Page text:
Let’s talk about the grapes. Now, this is somewhat of the simple task, as there are only 5 grapes growing in Jura – 3 reds and 2 whites. Here they are:

Poulsard – indigenous red grape of Jura, sometimes also called Ploussard. Most planted red grape in Jura (about 40% of all red grape plantings), and about 14% of total grape plantings. Produces bright looking wines, almost Rosé in color, which are very refreshing and age quite well.

Trousseau – another red grape of Jura, part of the Savagnin family, most likely originated in Jura. The same grape is known as Bastardo in Portugal. Has about 8% of the total planted area, and about 22% of the red grape plantings. Often blended with Pinot Noir.

Pinot Noir – was introduced in Jura in 14th century. Has about 13% of the total plantings, and a bit less that 40% of the red grape plantings. Early ripening variety, thus has high degree of risk of frost damage in spring.

Chardonnay – same as Pinot Noir, was introduced in Jura in 14th century. Also known as Melon d’Arbois in the north, and Gamay Blanc in the south. Few vignerons are still growing Melon á Queue Rouge, a rare red clone of Chardonnay. Chardonnay is the most popular grape in Jura, at about 43% of total area plantings and 2/3 of the white grapes plantings.

Savagnin – most famous grape of Jura, and the only one allowed to be used in Vin Jaune. Late ripening variety with low yield. makes up about 22% of the total grape plantings and about 1/3 of the white grape plantings.

Before we get to the styles of wines and regions, let me give you a few interesting numbers. With 5,000 acres planted, there are about 300 grape growers in Jura, each taking care of about 17 acres of vineyards. There are also about 200 producers and about 100 villages in the Jura region.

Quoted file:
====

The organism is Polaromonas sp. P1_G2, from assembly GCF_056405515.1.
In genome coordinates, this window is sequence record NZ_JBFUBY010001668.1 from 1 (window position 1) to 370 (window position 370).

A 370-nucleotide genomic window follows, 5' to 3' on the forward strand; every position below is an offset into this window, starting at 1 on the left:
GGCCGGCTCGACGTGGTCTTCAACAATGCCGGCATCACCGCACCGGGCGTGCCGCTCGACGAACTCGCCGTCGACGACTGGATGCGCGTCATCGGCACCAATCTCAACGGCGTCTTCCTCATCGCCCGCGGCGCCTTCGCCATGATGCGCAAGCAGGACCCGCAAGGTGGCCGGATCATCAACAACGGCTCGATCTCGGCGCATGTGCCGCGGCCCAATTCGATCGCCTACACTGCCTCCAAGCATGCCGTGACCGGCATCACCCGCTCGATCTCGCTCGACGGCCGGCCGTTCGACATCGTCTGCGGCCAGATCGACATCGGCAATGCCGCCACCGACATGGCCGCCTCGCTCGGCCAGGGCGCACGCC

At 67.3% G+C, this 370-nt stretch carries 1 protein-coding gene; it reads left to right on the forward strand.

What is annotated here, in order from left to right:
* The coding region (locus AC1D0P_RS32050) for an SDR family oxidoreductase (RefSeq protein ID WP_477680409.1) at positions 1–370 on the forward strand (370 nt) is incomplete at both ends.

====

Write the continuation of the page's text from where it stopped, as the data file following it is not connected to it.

With only 5 grapes, Jura produces a great variety of stylistically very different wines. Historically, Jura wine were very unique, as oxidation always played a very important role in the white wines of Jura. While oxidation is great, as the oxidized wine can be preserved almost forever, it doesn’t necessarily appeal to the tastes of the mass of the wine drinkers in the world. Starting in 1990, the style of Jura wines started to change, to move from oxidized to fresh, generally more acceptable style. As the result, there is a number of styles which you need to be aware of in order to make sure the wine will actually taste as you would expect instead of “OMG, what is it???”. Additional problem is that these styles are not necessarily clearly indicated on the from label, so sometimes you really need to look through all the information on the labels and outside in order to understand what type of wine it is. The oxidation is only relevant to the white wines, so the styles of the white wines are:

  • Ouillé – non-oxidized
  • non-Ouillé – oxidized
  • Naturé – Savagnin wine in the oxidized style
  • Tradition – a blend of oxidized Savagnin and Chardonnay

For what I understand, all it means is that if you don’t see the word Ouillé somewhere on the label or description of the wine, there is a good chance that the wine will be oxidized – if anyone who reads this post has better knowledge of the subject, I would greatly appreciate the comment!

Tired yet? We are almost done! Last part – let’s talk about wine styles and appellations. Before we get to the Jura details, one general note. Have you noticed the words AOP showing up more and more on the wine labels, especially on the latest releases of wine? This is because the French government, following overall EU requirements, is changing the AOC (Appellation d’Origine Contrôlée) nomenclature to the AOP (Appellation d’Origine Protégée), so you should expect to see the words AOP more and more on the bottles of French wines.

Jura uses total of 6 appellation designations – 2 of them are product designations, and 4 are geographical designations. Additionally, there are two wines which can be made in different appellations but they still have very specific product requirements. Here we are:

Vin JauneCrémant du Jura AOP – this is the product AOP for Sparkling wines in Jura. Made by the traditional (méthode champenoise) method, with 9 month minimum aging on lees. The wine can be produced anywhere in Jura, using all 5 varietals. Grapes should be harvested by hand and whole-cluster pressed.